Tuesday, March 26, 2013

Who will define the Republican Party?

Willie Lawson
by Willie Lawson: The GOP’s Growth and Opportunity Project is being resisted by conservatives who are not now, and never have been comfortable with a Republican version of the “Big Tent.” This “Big Tent” risks inviting a wide spectrum of ideas, policy initiatives and beliefs into the party. The benefit is that the party ends up with a wider base of support and thus, at least in principle, is more competitive in national elections. The downside, from an ideology standpoint, is that defining yourself becomes very difficult. This is the heart of the Republican Party’s dilemma.

Democrats, with the help of the liberal media, have been able to define the Republican Party. We have heard that the Republican Party is the “party of no,” ”the party of the wealthy,” and so on. The media have also been able to tie various movement conservatives to the Republican Party. In this way it is much easier to demonize the party for the low information voter.

The Republican Party’s Growth and Opportunity Project attempts address this identity crisis.

One of the things that I learned in the past few years is that Republican is NOT synonymous with “conservative,” which given the differences between fiscal, social, and foreign-policy conservatives is not a precise term. The connection between Republicanism and rigid ideological conservatism is purely media and candidate driven. One can be a Republican and be a free-thinker, which for many of us is the attraction of the Republican Party. It has made the Republican Party strong for a number of years. It is the understanding that there must be balance that has been the missing ingredient in the modern GOP’s efforts to expand its appeal.

For instance, the contrast and balance between Marco Rubio and Rand Paul is the essence of the future of a viable Republican Party. These two men span a divide between a party driven by ideological conservatism and one that celebrates individual liberty. They represent what so many conservatives and Republicans refuse to see; they fit together the missing pieces that are essential for winning national elections.

Rand Paul’s uncompromising, fiscally driven, freedom fueled, constitutional approach at governance harkens back to the founders, men of far-ranging intellectual curiosity who were fully ready to have knockdown, drag out arguments, if for no other reason to make a point.

For me, it was encouraging that someone would use the tool of the filibuster to force action from this White House. It doesn’t matter much whether we thinking that his question was a good one or not. Here was a Republican taking a principled stance while attempting to define the party instead of allowing the definition to be written by the party’s detractors. It was also great watching the excitement on social media of Republicans and conservatives during the filibuster’s 13 hours. The Republicans have not generated that level excitement in a long time.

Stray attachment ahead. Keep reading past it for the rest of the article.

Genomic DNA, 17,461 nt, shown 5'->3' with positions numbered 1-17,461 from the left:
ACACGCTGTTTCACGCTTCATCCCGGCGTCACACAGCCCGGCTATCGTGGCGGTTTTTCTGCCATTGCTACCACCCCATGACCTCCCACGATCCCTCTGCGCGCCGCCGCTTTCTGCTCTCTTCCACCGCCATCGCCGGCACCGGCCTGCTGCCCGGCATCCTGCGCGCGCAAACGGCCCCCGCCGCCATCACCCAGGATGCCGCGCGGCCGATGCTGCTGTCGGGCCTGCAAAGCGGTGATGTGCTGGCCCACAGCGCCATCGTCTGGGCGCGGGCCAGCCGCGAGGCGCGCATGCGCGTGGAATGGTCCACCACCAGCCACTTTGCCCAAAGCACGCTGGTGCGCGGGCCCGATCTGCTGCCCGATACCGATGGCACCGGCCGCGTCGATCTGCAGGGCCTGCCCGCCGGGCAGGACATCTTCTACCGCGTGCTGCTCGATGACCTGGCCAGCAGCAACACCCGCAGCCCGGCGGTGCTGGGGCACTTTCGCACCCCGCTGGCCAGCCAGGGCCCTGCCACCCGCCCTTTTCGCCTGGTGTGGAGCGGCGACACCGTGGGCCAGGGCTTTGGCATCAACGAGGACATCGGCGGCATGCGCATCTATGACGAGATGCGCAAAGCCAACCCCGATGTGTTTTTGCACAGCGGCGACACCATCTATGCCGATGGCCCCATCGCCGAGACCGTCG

Marco Rubio’s approach is different. Rubio’s story bleeds “WE CARE!” Almost every time he gets the chance, he mentions his background. His story of growing up in a blue collar, hard-working family. Rubio wants people to know that he is just like them, and he understands and cares. He’s one answer to the question, do Republicans care about you? This is important because many voters pick candidates that they think care about people like them. It is impossible to ignore the human element in politics. We must understand, and master the art of the personification of policy.

With this all being the case, it is impossible for conservatives and Republicans to continue a myopic view of the current situation. The continued “purity” tests are not the way to thwart the increasing liberal, socialist push from the left. The belief that the only way forward is that we must be in a “lock-think” on every issue is antithetical to the Republican ideal of free thinking and freedom. What the Republican Party and, conservatives must do is have the ability to forge the best ideas, then make those ideas relevant to diverse communities. This effort must involve the entire spectrum of Republicans and conservatives.

Why? Because the demographics are changing.
Willie Lawson is a conservative talk radio host of the Willie Lawson Show out of Tampa Florida, Director of Communications for the Assembly of Black Republicans, and a friend. This article was first published in the "Communities" section of The Washington Times. His article is posted in full for educational purposes under the Fair Use Doctrine and to promote Mr. Lawson's article with readers who do not read the Washington Times or cannot listen to his Radio Show. Lawson is also on FaceBook and on Twitter.

Tags: Willie Lawson, defining, Republican Party

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